London Apartment Prices Sink by 40,000 Pounds, New Survey Shows
(Bloomberg) -- London apartment values are falling as first-time buyers struggle to get mortgages and existing homeowners prioritize bigger houses with more outdoor space.
The average price of an apartment in the U.K. capital plummeted by 40,000 pounds ($53,000) over the year through September. Central districts, such as the City of Westminster and City of London, are seeing declines in values because they have a higher percentage of those homes, according to a report on Tuesday by chartered surveyors E.Surv.
Homeowners have taken advantage of the temporary suspension in the stamp duty sales tax to move home, creating a two-tier market. Rising sales of luxury properties boosted the average home price in London by 7.3% to 646,614 pounds in September from a year earlier. That number has also been skewed by fewer transactions at the bottom end of the market after lenders demanded higher down payments from those purchasing their first home.
The current surge in values “won’t last because what’s going to start to kick in, regardless of the stamp duty holiday, are forced sales as furloughing ends and redundancies grow,” said Yolande Barnes, a researcher at University College London. “Given that it really does not look rosy you would expect the demand for housing has to fall.”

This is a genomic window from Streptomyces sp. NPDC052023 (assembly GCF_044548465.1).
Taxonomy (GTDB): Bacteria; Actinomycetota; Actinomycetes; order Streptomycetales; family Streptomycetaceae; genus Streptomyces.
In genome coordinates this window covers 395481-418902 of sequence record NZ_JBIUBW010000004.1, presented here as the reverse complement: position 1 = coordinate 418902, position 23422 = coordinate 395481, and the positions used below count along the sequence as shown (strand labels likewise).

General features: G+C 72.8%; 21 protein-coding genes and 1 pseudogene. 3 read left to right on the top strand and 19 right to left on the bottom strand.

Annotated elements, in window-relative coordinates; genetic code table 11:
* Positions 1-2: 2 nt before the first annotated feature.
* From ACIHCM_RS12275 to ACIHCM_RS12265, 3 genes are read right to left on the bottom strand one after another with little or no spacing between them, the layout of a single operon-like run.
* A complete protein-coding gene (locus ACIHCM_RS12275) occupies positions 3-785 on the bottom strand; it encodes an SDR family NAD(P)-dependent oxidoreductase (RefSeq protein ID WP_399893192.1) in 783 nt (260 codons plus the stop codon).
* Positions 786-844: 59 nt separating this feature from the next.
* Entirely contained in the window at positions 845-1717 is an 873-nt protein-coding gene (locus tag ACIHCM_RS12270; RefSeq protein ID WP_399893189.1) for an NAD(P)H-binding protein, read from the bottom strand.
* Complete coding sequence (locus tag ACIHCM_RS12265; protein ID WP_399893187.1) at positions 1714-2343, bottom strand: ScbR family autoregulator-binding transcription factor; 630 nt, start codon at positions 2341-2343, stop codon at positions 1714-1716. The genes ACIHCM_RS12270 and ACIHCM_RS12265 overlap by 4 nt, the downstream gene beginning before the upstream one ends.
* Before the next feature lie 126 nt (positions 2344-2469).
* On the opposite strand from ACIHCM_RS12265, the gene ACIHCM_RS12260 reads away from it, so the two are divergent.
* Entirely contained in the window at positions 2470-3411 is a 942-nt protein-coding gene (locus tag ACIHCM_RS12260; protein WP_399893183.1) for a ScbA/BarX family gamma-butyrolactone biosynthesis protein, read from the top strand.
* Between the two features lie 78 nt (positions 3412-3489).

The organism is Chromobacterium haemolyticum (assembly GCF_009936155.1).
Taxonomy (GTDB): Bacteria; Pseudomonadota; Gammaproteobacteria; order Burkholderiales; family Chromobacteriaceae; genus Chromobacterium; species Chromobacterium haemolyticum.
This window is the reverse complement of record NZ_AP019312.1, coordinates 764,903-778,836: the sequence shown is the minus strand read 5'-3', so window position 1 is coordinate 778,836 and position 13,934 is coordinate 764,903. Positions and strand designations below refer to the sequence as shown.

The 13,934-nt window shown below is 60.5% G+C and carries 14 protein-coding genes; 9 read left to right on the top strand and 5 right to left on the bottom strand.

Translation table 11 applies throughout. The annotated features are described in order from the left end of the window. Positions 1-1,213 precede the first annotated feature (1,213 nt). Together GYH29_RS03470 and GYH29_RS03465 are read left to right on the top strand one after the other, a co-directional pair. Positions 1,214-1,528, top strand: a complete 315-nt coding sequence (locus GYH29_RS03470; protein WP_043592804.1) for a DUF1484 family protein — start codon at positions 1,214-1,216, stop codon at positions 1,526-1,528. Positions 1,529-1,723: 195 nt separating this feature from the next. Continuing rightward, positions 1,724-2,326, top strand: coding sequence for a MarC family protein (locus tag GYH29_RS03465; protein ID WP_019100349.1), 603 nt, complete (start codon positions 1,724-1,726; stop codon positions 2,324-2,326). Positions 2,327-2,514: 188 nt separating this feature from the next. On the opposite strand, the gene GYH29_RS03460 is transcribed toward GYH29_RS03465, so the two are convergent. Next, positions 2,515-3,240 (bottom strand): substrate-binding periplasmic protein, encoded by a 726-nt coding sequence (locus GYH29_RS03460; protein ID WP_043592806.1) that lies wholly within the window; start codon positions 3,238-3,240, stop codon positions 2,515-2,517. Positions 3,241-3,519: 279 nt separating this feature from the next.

The U.K. housing market has boomed in the second half of the year, with a government tax cut on home sales and pent-up demand benefiting homebuilders. The growth in London prices in the 12 months through September was the most since the first quarter of 2016. Homebuilders including Taylor Wimpey Plc have reported interest in buyers looking to upgrade their living arrangements and Crest Nicholson has seen strong demand for their sites in the suburbs.
However, across Britain “there is already clear evidence of the slowing market, despite the pressures imposed by the deadlines for completion before March 2021. Strip those out and the market might begin to look a lot less buoyant,” according to the E.Surv report.
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